When we arrived at the park we saw the massive creatures anticipating their first meal of the day. The most obvious observation we all made was that they were free. They roamed the acres of land, mahout always close by, naturally forming herds, free to find shade, scratch on a tree, play or retreat. We helped carry the baskets of fresh fruit and vegetables to the feeding platform. Each basket had an elephant's name on it, and each elephant ate at the same spot each day. The long-term volunteers are responsible for the huge task of preparing the food and filling the baskets. As we fed, we learned the history of a few of the elephants.
Hope is the hardest to control, so the center keeps him away from tourists, and he has his own feeding and bathing schedule. Jungle Boy was rescued from the jungle after his owners could no longer afford to care for him. He was wild at heart, but was won over by gentle, persistent training. Jokia was blinded when her owners attempted to curb her unruly behaviour by stabbing her in the eyes. She was "adopted" by another elephant at the centre who never leaves her side. Malai Tong lost part of her back leg when she stepped on a land mine by the Cambodian border. She manages to walk on the remaining leg, but sways it back and forth when standing still, aware of it always. Another animal has a branded R on its backside. Many elephants were rescued from logging camps, tourist riding and trekking camps, shows and circuses. Some were drugged with stimulants in order to work all hours of the day. They were abused and tortured. A small elephant "dances" non-stop, because she was tortured if she didn't at the circus. The saddest sight was of the elephant with disfigured hips and back legs, who was bred too young and her bones were crushed when the male elephant mounted her. She walks slowly, with great effort, but her trainer tells us that her swinging ears show that, "She is happy here".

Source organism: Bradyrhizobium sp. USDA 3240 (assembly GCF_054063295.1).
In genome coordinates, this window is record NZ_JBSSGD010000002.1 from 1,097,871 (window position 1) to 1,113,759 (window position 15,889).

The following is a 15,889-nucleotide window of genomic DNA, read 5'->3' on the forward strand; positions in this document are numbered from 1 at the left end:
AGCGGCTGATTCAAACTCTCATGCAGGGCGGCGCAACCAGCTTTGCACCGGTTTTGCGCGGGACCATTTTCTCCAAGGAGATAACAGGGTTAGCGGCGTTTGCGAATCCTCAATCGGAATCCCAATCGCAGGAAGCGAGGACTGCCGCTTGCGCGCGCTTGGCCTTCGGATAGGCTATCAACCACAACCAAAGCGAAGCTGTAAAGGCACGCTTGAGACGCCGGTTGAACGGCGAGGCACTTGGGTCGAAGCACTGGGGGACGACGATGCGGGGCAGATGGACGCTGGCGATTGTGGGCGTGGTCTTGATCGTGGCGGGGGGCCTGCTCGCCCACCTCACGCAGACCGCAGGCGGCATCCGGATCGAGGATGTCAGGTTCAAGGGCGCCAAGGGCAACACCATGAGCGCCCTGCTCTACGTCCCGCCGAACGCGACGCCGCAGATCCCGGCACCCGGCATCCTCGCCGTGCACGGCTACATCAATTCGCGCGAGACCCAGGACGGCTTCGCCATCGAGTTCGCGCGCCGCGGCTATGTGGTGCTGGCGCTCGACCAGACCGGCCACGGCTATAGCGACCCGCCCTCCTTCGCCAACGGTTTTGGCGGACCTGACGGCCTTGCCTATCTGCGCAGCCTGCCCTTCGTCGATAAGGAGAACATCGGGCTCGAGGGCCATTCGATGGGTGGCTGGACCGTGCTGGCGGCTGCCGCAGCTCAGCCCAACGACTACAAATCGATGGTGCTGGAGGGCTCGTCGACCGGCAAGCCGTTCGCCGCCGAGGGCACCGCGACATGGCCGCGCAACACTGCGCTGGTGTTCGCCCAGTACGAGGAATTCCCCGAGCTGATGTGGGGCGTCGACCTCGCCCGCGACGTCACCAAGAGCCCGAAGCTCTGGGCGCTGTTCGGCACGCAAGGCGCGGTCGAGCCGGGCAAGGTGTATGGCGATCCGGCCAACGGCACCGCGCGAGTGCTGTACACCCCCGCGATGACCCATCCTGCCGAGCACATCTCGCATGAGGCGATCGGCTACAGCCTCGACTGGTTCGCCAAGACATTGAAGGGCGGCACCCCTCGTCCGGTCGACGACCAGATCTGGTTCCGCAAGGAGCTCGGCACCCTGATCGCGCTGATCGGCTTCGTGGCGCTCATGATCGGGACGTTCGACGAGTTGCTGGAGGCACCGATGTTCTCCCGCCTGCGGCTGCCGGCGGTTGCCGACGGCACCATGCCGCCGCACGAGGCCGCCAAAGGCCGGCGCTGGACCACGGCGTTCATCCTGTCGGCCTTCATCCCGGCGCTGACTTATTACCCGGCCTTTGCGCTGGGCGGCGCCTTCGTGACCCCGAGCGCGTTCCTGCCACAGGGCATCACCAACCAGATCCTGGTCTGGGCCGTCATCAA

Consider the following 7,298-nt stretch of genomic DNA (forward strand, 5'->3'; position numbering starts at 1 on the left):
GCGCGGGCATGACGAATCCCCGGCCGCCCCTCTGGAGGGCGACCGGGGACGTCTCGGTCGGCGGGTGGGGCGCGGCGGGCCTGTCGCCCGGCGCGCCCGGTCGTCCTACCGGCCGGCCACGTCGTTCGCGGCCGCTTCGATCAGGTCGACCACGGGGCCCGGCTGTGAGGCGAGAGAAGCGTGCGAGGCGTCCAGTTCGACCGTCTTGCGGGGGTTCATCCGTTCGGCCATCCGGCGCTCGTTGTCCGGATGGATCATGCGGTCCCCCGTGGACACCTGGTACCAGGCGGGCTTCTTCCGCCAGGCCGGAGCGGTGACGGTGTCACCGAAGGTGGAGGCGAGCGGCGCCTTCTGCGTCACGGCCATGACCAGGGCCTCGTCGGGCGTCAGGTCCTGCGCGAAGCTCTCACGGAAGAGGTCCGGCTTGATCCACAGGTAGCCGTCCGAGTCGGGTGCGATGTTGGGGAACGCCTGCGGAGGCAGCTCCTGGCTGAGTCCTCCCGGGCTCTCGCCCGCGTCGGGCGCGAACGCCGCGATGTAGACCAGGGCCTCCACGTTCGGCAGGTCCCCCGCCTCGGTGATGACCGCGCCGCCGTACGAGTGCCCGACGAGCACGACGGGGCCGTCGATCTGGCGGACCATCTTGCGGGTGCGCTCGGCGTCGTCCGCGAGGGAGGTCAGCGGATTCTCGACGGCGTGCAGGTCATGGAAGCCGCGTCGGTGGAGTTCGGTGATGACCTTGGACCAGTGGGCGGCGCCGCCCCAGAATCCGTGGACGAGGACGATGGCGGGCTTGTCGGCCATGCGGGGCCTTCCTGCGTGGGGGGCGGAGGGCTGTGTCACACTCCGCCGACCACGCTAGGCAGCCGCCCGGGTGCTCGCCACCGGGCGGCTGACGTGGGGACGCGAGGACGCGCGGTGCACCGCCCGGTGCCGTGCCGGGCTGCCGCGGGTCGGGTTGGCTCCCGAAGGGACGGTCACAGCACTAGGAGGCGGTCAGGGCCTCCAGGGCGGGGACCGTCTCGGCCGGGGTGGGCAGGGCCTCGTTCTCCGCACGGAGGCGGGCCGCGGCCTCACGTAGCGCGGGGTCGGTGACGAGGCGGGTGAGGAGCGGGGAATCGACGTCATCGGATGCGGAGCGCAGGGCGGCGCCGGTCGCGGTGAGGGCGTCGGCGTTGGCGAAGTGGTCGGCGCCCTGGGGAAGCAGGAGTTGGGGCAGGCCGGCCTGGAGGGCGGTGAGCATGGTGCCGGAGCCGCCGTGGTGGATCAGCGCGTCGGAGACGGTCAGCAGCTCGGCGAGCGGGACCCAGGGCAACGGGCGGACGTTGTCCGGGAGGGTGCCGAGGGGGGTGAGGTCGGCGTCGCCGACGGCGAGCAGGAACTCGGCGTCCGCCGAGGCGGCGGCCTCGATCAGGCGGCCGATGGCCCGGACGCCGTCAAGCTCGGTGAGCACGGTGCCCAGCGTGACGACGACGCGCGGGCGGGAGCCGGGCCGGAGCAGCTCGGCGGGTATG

My family found a private spot to spend some time with Grandma, the oldest and gentlest elephant at the centre. We fed her hand to trunk, and my dad even placed some food gingerly in her mouth. Amazing photo-ops aside, we marveled at the calm presence of the mahout, the efficiency of the centre, and the life that still shines in each of the 34 elephants' eyes.
We were treated to an amazing buffet lunch (mostly vegetarian -score!) before changing our clothes to bathe the elephants. We walked into the river, the water up to our calves, and threw buckets of water on the elephants. They quietly enjoyed the cool water, or joined in by splashing themselves with their trunks. As we became more comfortable with the animals, we touched their rough skin and accepted a kiss from the elephant born on Valentine's Day, but mostly watched the elephants from a viewing platform. After enjoying round two of feeding and bathing, we were sad that the day had gone by so quickly. The elephants were calmly walked into their pens to be chained up for the night. This, we were told, is the only option to keep the staff and elephants safe. Lek, the founder, sat under the newest baby elephant and sang her a lullaby. Our minivans drove away, but life continues at the Elephant Nature Park, where the dignity of Thailand's elephants is honored and restored.